Supreme Court Abolishes Ban on Offensive Trademarks
July 5, 2017

By Ryan M. Wiesner

On June 19, 2017, the United States Supreme Court released a monumental decision championing free speech and changing the landscape of trademark law. In Matel v. Tam, the Court struck down as unconstitutional the “disparagement clause” of the Lanham Act, which permitted the United States Patent and Trademark Office (USPTO) to refuse federal registration to trademarks believed to be disparaging, or offensive. The clause was ultimately found to violate First Amendment free speech rights. The decision is already having a major impact. The disparagement clause became a focus of media attention in the last few years, with the federal government challenging as offensive the NFL Washington franchises’ “Redskins” moniker. As of June 29, 2017, though, the Justice Department has officially halted its efforts to strip the “Redskins” name of federal trademark registration in light of the Supreme Court’s decision in Tam.

Background facts and lower court holding

The case stems from an Asian-American dance-rock band’s attempt to obtain federal trademark registration over the name “The Slants.” The USPTO assessed the band’s application and refused to register the mark under 15 U.S.C. § 1052(a), known as the disparagement clause. The clause provides that the USPTO may refuse to register a trademark on the principal register if the mark is found to “disparage” any “person, living or dead.” This provision has been determined to apply to “non-juristic” persons such as racial or ethnic groups. While applicants denied federal registration can still use their mark, and enjoy some benefits and protections under federal and state law, they lose major benefits that come with being listed on the Principal Register—including obtaining exclusives rights to use the mark in commerce, enjoying the presumption of exclusive and valid ownership in their mark, and preventing importation of infringing goods. So while not necessary, federal trademark registration is an extremely valuable asset.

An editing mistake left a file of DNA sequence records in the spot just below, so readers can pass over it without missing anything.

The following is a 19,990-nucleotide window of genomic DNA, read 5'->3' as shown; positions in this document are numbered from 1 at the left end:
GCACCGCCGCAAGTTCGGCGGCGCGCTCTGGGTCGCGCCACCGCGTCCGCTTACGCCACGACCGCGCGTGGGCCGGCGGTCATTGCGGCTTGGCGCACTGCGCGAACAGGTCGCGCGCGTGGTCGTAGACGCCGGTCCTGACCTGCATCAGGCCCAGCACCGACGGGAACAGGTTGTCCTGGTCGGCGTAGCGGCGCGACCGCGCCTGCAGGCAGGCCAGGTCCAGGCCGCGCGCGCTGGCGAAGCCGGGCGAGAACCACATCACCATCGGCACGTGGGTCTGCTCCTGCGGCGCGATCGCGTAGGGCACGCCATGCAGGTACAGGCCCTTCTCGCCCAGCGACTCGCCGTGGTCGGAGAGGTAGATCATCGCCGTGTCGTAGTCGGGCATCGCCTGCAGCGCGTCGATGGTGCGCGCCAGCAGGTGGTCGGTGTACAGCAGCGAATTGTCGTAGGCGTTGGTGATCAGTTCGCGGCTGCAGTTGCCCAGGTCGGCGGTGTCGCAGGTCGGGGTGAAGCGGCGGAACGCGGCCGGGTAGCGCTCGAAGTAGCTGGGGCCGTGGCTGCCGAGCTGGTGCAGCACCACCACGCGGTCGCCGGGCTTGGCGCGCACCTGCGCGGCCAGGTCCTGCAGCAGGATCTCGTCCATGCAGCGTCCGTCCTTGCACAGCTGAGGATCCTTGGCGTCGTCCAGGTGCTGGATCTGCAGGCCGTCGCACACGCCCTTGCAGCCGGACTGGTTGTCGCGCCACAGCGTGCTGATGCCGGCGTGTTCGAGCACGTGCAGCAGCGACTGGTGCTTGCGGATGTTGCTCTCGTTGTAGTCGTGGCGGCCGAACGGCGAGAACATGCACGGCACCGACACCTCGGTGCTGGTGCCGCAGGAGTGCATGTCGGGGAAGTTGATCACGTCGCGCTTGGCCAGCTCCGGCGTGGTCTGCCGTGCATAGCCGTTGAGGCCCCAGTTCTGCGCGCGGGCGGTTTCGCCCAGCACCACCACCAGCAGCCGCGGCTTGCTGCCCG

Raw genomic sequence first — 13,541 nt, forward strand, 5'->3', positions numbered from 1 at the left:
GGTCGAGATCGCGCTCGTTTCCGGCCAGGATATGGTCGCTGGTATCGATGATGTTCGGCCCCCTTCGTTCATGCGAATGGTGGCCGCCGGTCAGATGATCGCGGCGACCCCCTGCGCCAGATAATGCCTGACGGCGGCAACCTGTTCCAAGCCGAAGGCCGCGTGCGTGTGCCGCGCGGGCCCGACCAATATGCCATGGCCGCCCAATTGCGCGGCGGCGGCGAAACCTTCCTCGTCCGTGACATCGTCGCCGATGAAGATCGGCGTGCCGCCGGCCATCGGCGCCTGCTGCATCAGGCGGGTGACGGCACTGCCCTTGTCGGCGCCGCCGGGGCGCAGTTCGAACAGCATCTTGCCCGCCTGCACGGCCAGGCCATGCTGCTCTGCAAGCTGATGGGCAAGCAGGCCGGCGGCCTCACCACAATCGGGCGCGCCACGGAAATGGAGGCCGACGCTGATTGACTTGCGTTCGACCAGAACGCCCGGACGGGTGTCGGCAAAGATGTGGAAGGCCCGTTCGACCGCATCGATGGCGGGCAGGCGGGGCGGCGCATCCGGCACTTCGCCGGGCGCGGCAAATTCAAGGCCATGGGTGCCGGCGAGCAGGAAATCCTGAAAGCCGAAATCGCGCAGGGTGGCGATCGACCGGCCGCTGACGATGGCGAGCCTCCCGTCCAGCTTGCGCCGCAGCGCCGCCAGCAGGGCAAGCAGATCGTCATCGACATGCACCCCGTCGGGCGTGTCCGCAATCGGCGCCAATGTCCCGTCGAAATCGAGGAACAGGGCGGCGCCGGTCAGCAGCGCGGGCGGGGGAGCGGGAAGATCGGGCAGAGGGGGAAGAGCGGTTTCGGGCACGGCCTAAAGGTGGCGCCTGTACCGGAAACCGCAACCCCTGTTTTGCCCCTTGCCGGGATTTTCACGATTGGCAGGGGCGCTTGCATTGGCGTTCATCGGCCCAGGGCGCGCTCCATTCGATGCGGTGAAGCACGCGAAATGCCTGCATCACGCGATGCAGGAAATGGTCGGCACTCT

The examiner who reviewed “The Slants” application applied a two-part test and found (1) that the mark was associated with an identifiable group (Asians) and (2) that the mark’s meaning “may be disparaging to a substantial composite” of persons of Asian ethnicity—a finding based in part on the definitions of the terms “slants” and “slant-eyes”. The burden then shifted to the band to show that the mark was not disparaging. The band’s lead singer, Simon Tam, tried to accomplish this by dis-closing that he chose the mark not to offend Asian-Americans, but to repurpose an ethnic slur and rebrand it with a positive meaning.

Tam lost this fight, unsuccessfully went through the Trademark Trial and Appeal Board (TTAB) appeals process, and eventually appealed to the Court of Appeals for the Federal Circuit. Sitting en banc, the Federal Circuit sided with Tam and his band mates, finding that the disparagement clause was facially unconstitutional be-cause it amounted to “view-point discrimination” that did not pass strict scrutiny, i.e., the clause was not narrowly tailored to serve an important government interest.

The Supreme Court’s view

The government petitioned the Federal Circuit’s decision to the Supreme Court, which granted certiorari to answer a single question: whether the disparagement clause in the Lanham Act “is facially invalid under the Free Speech Clause of the First Amendment.”